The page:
of irradiation is pronounced for small gap spacings. A reduction of about 20% in sparkover
voltage was observed for spacings of 0.1D to 0.3D for a 1.3 cm sphere gap with D.C.
voltages. The reduction in sparkover voltage is less than 5% for gap spacings more than 1 cm,
and for gap spacings of 2 cm or more it is about 1.5%. Hence, irradiation is necessary for
smaller sphere gaps of gap spacing less than 1 cm for obtaining consistent values.

(iv)

POLARITY AND RISE TIME OF VOLTAGE WAVEFORMS:


It has been observed that the sparkover voltages for positive and negative polarity

impulses are different. Experimental investigation showed that for sphere gaps of 6.25 to 25
cm diameter, the difference between positive and negative D.C. voltages is not more than 1%.
For smaller sphere gaps (2 cm diameter and less) the difference was about 8% between
negative and positive impulses of 1/50 s waveform. Similarly, the wave front and wave tail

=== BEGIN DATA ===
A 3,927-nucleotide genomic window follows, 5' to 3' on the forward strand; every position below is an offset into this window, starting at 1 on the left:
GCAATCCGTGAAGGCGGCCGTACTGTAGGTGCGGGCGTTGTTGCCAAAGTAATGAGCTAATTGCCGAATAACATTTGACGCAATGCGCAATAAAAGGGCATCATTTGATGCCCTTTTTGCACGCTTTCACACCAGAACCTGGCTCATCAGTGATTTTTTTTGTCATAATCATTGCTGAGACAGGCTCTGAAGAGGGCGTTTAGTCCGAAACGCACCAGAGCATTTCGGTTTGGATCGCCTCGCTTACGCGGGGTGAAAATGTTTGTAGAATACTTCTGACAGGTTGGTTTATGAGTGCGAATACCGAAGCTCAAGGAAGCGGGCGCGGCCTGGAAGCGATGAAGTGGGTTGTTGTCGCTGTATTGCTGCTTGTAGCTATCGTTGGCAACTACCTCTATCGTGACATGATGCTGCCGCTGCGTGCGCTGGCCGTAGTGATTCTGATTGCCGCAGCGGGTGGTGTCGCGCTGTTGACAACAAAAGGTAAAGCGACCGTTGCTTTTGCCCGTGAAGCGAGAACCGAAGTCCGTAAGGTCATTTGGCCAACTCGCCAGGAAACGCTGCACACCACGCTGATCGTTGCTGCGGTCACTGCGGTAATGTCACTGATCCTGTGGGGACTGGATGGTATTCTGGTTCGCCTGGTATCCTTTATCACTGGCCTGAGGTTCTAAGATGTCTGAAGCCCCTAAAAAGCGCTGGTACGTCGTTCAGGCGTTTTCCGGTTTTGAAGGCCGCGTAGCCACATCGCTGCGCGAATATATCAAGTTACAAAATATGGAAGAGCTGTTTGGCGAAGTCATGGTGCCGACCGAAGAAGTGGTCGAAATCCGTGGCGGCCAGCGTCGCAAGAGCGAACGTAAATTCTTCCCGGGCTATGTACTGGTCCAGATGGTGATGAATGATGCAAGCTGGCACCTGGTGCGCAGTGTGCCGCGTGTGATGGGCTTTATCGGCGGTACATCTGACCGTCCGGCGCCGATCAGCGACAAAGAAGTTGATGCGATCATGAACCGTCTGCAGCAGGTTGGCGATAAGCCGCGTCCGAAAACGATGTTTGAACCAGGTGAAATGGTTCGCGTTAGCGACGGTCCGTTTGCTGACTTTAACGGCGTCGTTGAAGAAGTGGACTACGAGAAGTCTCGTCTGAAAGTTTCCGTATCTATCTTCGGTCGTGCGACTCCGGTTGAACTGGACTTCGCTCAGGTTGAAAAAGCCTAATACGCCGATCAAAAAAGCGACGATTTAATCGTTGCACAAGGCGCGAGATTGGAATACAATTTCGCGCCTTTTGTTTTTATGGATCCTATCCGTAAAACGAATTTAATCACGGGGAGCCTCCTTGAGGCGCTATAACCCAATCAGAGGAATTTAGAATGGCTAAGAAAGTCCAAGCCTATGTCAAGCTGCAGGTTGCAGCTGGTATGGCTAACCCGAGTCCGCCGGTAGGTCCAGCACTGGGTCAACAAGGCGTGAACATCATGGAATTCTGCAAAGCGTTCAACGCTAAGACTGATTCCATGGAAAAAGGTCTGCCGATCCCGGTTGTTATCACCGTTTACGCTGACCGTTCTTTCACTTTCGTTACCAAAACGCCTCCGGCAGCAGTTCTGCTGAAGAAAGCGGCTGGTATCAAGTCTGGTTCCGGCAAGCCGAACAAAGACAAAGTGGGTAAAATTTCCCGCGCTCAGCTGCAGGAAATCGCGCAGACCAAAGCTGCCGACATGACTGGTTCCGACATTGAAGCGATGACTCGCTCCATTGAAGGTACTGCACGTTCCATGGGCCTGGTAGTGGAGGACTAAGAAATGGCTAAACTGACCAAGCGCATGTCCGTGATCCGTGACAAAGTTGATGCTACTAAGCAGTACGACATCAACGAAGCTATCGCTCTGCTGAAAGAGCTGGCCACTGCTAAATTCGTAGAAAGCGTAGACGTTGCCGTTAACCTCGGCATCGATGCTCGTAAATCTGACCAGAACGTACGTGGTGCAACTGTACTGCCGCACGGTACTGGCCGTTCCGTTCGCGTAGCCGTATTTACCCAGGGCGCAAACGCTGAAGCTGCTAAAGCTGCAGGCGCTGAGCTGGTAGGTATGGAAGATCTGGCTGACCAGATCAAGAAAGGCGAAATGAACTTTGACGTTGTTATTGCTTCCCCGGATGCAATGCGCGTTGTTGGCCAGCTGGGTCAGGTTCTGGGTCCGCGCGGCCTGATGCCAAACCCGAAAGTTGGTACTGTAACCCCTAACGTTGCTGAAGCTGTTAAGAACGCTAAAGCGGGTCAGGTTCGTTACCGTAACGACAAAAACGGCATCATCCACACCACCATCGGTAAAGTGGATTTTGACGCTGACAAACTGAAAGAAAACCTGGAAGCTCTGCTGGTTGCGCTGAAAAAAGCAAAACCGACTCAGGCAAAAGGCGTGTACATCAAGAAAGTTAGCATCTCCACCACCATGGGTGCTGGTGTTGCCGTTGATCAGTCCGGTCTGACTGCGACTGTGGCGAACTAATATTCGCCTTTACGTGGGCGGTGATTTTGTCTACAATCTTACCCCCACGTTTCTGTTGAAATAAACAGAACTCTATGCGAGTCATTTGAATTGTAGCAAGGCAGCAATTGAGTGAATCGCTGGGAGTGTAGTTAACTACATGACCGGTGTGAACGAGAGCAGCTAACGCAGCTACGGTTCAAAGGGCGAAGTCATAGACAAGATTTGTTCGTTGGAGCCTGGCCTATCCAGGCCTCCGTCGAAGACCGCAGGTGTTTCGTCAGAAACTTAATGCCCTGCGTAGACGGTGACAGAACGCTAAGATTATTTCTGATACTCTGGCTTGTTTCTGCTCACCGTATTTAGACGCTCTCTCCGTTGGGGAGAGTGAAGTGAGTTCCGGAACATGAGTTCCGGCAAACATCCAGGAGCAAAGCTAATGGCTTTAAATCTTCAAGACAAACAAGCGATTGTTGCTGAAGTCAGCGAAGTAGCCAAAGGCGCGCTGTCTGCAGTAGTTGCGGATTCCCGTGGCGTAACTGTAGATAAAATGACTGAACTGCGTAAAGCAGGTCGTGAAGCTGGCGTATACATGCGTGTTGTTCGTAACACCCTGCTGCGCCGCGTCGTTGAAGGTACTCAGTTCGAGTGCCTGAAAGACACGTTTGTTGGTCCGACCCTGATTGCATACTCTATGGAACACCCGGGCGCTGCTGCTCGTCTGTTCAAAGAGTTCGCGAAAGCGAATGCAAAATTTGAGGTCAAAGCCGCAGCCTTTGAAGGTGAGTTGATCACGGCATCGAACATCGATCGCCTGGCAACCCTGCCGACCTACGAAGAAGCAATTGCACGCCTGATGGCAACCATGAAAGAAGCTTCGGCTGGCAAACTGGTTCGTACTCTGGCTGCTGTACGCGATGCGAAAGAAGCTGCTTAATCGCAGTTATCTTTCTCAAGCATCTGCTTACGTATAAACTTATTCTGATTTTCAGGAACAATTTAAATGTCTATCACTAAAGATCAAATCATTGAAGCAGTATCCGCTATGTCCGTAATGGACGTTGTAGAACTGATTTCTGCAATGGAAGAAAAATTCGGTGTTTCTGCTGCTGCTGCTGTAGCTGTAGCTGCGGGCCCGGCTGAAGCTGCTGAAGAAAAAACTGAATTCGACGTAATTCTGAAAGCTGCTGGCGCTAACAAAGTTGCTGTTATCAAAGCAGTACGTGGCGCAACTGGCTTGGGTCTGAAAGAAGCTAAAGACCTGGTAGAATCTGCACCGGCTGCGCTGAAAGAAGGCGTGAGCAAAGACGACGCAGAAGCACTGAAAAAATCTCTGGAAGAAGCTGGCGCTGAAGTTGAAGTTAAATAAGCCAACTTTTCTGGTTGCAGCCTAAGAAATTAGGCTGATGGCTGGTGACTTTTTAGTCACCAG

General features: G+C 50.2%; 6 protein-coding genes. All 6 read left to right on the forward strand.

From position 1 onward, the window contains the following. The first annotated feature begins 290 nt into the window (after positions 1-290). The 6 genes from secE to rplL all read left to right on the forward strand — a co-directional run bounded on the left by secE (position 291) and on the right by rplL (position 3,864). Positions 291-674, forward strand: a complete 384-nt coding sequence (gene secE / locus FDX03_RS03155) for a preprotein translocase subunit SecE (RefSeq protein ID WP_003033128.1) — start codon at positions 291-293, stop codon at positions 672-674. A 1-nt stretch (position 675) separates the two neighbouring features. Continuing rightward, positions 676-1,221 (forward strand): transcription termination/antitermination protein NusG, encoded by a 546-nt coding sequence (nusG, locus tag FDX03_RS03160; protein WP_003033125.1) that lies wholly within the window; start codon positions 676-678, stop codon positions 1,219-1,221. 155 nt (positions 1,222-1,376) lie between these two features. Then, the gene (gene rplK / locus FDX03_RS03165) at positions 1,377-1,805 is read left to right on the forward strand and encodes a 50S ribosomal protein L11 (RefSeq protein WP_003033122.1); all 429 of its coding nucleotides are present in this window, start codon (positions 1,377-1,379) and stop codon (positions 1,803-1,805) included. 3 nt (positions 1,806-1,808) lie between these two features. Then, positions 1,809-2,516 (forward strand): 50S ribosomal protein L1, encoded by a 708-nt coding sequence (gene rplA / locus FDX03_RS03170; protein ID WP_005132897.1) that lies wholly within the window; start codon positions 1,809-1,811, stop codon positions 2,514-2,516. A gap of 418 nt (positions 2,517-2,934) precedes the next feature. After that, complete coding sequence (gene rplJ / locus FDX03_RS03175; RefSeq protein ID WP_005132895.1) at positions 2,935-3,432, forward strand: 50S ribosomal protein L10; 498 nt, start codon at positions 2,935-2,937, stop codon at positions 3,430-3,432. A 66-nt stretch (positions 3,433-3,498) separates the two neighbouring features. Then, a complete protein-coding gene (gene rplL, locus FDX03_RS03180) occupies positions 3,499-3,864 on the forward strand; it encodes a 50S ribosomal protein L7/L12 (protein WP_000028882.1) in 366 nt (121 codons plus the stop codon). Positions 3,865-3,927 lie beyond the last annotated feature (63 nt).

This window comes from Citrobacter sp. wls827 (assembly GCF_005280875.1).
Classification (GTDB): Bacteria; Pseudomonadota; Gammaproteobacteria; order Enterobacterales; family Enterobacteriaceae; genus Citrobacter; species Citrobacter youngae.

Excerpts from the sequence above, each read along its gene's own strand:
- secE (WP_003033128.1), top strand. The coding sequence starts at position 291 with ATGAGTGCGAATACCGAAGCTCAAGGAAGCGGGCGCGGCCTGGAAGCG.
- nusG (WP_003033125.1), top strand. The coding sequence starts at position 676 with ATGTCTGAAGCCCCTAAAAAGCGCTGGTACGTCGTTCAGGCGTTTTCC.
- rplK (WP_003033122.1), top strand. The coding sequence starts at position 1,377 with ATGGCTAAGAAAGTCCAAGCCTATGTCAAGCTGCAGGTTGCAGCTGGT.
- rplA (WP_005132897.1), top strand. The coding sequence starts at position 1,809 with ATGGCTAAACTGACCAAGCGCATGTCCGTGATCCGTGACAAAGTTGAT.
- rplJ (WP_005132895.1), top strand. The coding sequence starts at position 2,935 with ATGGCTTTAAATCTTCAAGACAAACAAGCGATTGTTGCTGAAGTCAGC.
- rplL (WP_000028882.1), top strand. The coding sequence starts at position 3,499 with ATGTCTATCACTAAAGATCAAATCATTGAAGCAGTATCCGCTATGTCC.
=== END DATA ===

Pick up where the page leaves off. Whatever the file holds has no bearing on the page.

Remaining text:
durations also influence the breakdown voltage. For wave fronts of less than 0.5 s and wave
tails less than 5 s the breakdown voltages are not consistent and hence the use of sphere gap
is not recommended for voltage measurement in such cases.

REFERENCE:

HVE KAMARAJU NAIDU; 7.1.1; P-181-183

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43. POTENTIAL DIVIDERS: RESISTANCE DIVIDERS, CAPACITANCE


DIVIDERS & MIXED RC POTENTIAL DIVIDERS
In a resistance potential
divider,

R1

and

R2

are

considered as resistors of small


dimensions

in

the

previous

section. For voltages above 100


kV, R1 is no longer small in
dimension and is usually made
of a number of sections. Hence
the divider is no longer a small